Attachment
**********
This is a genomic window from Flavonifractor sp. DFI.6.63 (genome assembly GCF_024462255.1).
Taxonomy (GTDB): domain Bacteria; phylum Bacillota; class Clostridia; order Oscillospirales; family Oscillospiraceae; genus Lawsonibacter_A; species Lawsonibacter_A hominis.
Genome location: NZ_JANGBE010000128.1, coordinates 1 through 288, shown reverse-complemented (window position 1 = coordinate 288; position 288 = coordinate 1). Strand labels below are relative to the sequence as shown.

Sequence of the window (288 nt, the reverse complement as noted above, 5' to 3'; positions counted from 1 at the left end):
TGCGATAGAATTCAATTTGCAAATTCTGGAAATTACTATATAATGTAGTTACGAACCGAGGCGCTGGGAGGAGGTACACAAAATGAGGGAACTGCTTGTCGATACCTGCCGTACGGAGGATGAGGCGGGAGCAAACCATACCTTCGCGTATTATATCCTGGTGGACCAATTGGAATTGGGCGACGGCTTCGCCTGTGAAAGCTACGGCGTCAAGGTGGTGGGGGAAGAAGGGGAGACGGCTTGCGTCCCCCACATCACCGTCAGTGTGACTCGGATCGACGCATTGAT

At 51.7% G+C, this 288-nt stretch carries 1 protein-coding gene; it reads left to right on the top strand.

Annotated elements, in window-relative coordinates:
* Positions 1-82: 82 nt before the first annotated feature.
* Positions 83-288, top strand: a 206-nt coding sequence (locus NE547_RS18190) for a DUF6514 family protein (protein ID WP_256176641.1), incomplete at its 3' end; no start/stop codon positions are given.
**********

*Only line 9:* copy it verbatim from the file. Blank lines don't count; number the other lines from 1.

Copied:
* Positions 83-288, top strand: a 206-nt coding sequence (locus NE547_RS18190) for a DUF6514 family protein (protein ID WP_256176641.1), incomplete at its 3' end; no start/stop codon positions are given.